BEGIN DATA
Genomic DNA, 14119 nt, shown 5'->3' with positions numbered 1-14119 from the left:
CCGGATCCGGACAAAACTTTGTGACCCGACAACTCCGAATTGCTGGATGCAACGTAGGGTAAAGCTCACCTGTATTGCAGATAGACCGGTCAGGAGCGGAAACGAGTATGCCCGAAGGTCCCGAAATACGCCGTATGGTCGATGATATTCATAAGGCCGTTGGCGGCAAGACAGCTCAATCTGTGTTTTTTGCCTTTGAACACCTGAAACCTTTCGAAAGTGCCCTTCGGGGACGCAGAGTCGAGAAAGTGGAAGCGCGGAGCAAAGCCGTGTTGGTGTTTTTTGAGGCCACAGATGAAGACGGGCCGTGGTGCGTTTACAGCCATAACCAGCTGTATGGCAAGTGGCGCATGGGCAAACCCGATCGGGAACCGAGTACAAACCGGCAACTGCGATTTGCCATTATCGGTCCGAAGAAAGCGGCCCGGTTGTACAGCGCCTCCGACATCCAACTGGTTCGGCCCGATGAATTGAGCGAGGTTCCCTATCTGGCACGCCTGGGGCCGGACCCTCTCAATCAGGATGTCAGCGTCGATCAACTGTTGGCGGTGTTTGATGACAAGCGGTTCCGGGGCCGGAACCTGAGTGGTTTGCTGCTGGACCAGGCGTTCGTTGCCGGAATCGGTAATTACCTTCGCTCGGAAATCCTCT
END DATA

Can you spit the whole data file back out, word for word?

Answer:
Genomic DNA, 14119 nt, shown 5'->3' with positions numbered 1-14119 from the left:
CCGGATCCGGACAAAACTTTGTGACCCGACAACTCCGAATTGCTGGATGCAACGTAGGGTAAAGCTCACCTGTATTGCAGATAGACCGGTCAGGAGCGGAAACGAGTATGCCCGAAGGTCCCGAAATACGCCGTATGGTCGATGATATTCATAAGGCCGTTGGCGGCAAGACAGCTCAATCTGTGTTTTTTGCCTTTGAACACCTGAAACCTTTCGAAAGTGCCCTTCGGGGACGCAGAGTCGAGAAAGTGGAAGCGCGGAGCAAAGCCGTGTTGGTGTTTTTTGAGGCCACAGATGAAGACGGGCCGTGGTGCGTTTACAGCCATAACCAGCTGTATGGCAAGTGGCGCATGGGCAAACCCGATCGGGAACCGAGTACAAACCGGCAACTGCGATTTGCCATTATCGGTCCGAAGAAAGCGGCCCGGTTGTACAGCGCCTCCGACATCCAACTGGTTCGGCCCGATGAATTGAGCGAGGTTCCCTATCTGGCACGCCTGGGGCCGGACCCTCTCAATCAGGATGTCAGCGTCGATCAACTGTTGGCGGTGTTTGATGACAAGCGGTTCCGGGGCCGGAACCTGAGTGGTTTGCTGCTGGACCAGGCGTTCGTTGCCGGAATCGGTAATTACCTTCGCTCGGAAATCCTCT